and the separate
article WELL PIPING FOOT VALVES for details.
I don't know what's hissing (air, water, or a control or an air volume control). I hope you'll tell us what the plumber says about that hissing - it's important in helping other readers.
About your earlier comment and my reply: if you are not running water but still see a loss of water pressure read on the gauge at the tank is a strong suggestion that you have one of the problems we list above - or
see How To Fix Water Pump Intermittent Cycling in this article.
Also, we have often seen that any work on a well, pump, piping, tank and water tank system can disclose other marginal components or problems that were not obvious earlier. For example just stirring up dirt and debris in the well or well piping can cause clogging of the water pressure sensor switch leading to odd water pressure behavior, or clogging of a water filter leading to loss of pressure.
And both old water types on occasion a new bladder-type water pressure tank can suffer from a bladder that sticks to itself, preventing water from entering or leaving the pressure tank.
See WATER PRESSURE TANKS, BLADDER TYPE.
Watch out: besides a bad check valve or foot valve, a leaky pipe anywhere between the bottom of the well and the building interior can also lead to intermittent water pump cycling.
See WELL PIPING LEAK DIAGNOSIS or select a topic from closely-related articles below, or see our complete INDEX to RELATED ARTICLES below.
(Dec 24, 2015) Kent said:
Our pump is intermittently cycling we have no water running and can not find any leaking faucets, toilets... the pressure gauge is not moving (pegged out)where should we start? Will turning the pump off create more problems ?
Don't turn off the pump as you may lose prime. Do review the article above. Let me know if questions remain.
(Dec 25, 2015) kent said:
Did turn pump off but back on now. Turned water off to house and it still intermittently cycles. Now have dirty water. Where to start. Other then calling nplumber
Kent, in the article above I list common causes of intermittent pump cycling: these are the things to look for yourself; a running toilet can be hard to spot: try turning them off.
1 Jan 2016
Intermittent cycling stops when I shut water to house off. No appliances leaking. Do you think it's piping under the house?
Val that was a smart diagnostic move - turning off water into the house. As the intermittent pump cycling stopped we can guess that indeed the problem is on the house side of the shutoff valve.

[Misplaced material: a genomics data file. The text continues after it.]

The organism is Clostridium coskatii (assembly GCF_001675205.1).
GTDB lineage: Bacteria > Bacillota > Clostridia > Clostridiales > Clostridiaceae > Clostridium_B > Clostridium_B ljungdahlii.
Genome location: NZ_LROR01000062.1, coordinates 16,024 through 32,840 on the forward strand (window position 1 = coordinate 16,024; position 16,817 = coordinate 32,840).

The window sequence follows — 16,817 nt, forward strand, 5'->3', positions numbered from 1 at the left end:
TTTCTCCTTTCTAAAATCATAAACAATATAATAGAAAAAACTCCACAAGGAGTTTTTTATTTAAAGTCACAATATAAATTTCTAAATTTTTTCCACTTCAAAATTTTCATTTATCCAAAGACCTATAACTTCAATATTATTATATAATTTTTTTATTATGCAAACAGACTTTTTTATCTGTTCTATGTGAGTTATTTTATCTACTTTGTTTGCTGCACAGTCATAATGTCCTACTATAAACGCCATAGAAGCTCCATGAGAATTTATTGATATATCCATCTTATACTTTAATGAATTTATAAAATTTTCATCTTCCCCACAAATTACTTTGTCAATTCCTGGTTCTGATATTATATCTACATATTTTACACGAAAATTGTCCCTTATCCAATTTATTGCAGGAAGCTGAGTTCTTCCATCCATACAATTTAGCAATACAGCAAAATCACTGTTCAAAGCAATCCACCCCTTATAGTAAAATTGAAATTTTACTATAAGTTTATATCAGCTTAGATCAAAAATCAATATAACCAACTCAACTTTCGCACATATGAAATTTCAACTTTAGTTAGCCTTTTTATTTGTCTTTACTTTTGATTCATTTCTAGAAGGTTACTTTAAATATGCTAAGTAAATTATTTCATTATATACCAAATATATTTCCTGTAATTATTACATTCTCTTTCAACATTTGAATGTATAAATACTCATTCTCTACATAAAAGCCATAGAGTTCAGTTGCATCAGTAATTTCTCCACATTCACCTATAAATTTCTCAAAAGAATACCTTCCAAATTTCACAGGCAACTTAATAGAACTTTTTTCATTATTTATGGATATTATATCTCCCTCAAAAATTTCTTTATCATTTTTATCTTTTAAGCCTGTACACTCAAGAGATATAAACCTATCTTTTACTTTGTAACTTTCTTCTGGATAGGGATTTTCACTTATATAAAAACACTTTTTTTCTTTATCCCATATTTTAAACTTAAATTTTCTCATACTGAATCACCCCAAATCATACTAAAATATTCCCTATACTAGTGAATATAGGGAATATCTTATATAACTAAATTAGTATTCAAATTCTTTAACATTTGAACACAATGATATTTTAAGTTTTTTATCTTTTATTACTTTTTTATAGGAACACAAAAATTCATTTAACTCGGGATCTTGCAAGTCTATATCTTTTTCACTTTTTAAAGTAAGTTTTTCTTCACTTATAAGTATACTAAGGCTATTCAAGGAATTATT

I would look
first for a running toilet - that can be subtle and hard to spot so try shutting off the water supply to individual toilets for a while.
second for a leak in supply piping somewhere that you can't see - such as under the house, so if there are shutoff valves that let you turn off some sections of supply piping that may help you track that down
I know that a leak is not acceptable but measured time between cycles and it took about 30 min to empty 20 gallon pressure tank. I can do a lot but going under the house is not one of them (not that it matters but female)! Would I be able to wait until business day next week? Thank you for responding so fast :)
No toilet leaking. Used food dye.
I'm guessing your home is built over a hard-to-access crawl area; I'm in a tough spot trying to guess about how much damage an unattended leak is going to cause for a building I can't see. If it were my house I'd try to look into the space, even if just with a flashlight from a crawl space entry.
If I saw water wetting heating or electrical components I'd want to turn water off and call for urgent repair help - for safety.
If I thought water were running into walls or ceilings I'd want to turn off water to stop costly soaking of building components that are going to require demolition to repair:
Otherwise I would be OK with waiting for a less costly service call after the new Year.
It's a mobile home so very creepy under there. I checked walls around around appliances faucets and showers. Did not find any damp spots. I understand you can give me an opinion on it. Is there a way that I can calculate the loss of water aside from the simple 20 gallons/30 min? Just worried about pump.
OK. Good going.
Ok to wait;
When you do have someone inspect below to find and fix the leak, be sure that they also check to see if the insulating blanket or body wrap under your mobile home was soaked. If it was you'll want that removed, the under-floor dried, and then new instulation installed - to prevent a costly mold contamination problem.
So is your well pump short-cycling? Intermittent cycling? Or is something else wrong? Or are there two things wrong?
In response to this reader question: Pump clicks ON for 2 minutes then is OFF for 7 minutes regularly. No water is being run. Is this normal?
We have moved this discussion to a new article. A.L. and other readers, please see WATER PUMP DRAWDOWN VOLUME & TIME
Continue reading at FOOT VALVES, WELL PIPING or select a topic from closely-related articles below, or see our complete INDEX to RELATED ARTICLES below.
Or see INTERMITTENT WATER PUMP CYCLING FAQs - diagnostic questions and answers for a water pump that seems to run for no reason.
Or see PUMP PRIME, REPEATED LOSS of
Or see WATER PUMP DRAWDOWN VOLUME & TIME - typical volumes and times between pump cycles depend on well tank size, pressure settings, and other factors